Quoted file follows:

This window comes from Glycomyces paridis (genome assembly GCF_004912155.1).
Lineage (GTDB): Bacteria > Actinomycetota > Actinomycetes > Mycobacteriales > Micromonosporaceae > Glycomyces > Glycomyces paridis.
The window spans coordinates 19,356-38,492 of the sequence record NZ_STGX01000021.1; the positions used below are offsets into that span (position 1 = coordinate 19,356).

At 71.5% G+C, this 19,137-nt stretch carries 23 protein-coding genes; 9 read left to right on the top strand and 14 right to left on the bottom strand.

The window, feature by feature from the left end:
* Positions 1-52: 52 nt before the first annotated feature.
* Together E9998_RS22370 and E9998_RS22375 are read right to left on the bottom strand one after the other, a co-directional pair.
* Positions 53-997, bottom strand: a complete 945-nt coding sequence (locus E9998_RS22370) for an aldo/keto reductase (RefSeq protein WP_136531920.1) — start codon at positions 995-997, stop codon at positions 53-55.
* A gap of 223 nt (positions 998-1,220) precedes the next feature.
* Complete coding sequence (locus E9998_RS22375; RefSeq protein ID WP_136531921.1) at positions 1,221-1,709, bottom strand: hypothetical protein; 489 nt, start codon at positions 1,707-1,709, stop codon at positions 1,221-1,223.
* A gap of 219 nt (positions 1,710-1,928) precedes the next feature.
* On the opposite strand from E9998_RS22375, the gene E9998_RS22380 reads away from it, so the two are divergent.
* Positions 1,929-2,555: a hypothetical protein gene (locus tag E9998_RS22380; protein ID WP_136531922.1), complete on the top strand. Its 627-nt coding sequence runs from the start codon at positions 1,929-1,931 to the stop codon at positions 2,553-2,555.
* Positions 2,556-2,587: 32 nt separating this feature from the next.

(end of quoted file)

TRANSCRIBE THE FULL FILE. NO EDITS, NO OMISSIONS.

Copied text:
This window comes from Glycomyces paridis (genome assembly GCF_004912155.1).
Lineage (GTDB): Bacteria > Actinomycetota > Actinomycetes > Mycobacteriales > Micromonosporaceae > Glycomyces > Glycomyces paridis.
The window spans coordinates 19,356-38,492 of the sequence record NZ_STGX01000021.1; the positions used below are offsets into that span (position 1 = coordinate 19,356).

At 71.5% G+C, this 19,137-nt stretch carries 23 protein-coding genes; 9 read left to right on the top strand and 14 right to left on the bottom strand.

The window, feature by feature from the left end:
* Positions 1-52: 52 nt before the first annotated feature.
* Together E9998_RS22370 and E9998_RS22375 are read right to left on the bottom strand one after the other, a co-directional pair.
* Positions 53-997, bottom strand: a complete 945-nt coding sequence (locus E9998_RS22370) for an aldo/keto reductase (RefSeq protein WP_136531920.1) — start codon at positions 995-997, stop codon at positions 53-55.
* A gap of 223 nt (positions 998-1,220) precedes the next feature.
* Complete coding sequence (locus E9998_RS22375; RefSeq protein ID WP_136531921.1) at positions 1,221-1,709, bottom strand: hypothetical protein; 489 nt, start codon at positions 1,707-1,709, stop codon at positions 1,221-1,223.
* A gap of 219 nt (positions 1,710-1,928) precedes the next feature.
* On the opposite strand from E9998_RS22375, the gene E9998_RS22380 reads away from it, so the two are divergent.
* Positions 1,929-2,555: a hypothetical protein gene (locus tag E9998_RS22380; protein ID WP_136531922.1), complete on the top strand. Its 627-nt coding sequence runs from the start codon at positions 1,929-1,931 to the stop codon at positions 2,553-2,555.
* Positions 2,556-2,587: 32 nt separating this feature from the next.